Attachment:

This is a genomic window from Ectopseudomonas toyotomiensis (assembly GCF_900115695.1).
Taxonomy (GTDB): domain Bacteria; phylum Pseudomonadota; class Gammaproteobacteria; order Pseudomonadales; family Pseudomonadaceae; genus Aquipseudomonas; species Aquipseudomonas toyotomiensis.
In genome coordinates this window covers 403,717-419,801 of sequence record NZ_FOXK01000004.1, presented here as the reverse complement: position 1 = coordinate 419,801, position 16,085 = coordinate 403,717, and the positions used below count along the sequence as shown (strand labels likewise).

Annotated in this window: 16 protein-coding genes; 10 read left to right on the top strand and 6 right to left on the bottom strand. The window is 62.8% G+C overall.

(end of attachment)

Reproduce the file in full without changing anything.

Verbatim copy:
This is a genomic window from Ectopseudomonas toyotomiensis (assembly GCF_900115695.1).
Taxonomy (GTDB): domain Bacteria; phylum Pseudomonadota; class Gammaproteobacteria; order Pseudomonadales; family Pseudomonadaceae; genus Aquipseudomonas; species Aquipseudomonas toyotomiensis.
In genome coordinates this window covers 403,717-419,801 of sequence record NZ_FOXK01000004.1, presented here as the reverse complement: position 1 = coordinate 419,801, position 16,085 = coordinate 403,717, and the positions used below count along the sequence as shown (strand labels likewise).

Annotated in this window: 16 protein-coding genes; 10 read left to right on the top strand and 6 right to left on the bottom strand. The window is 62.8% G+C overall.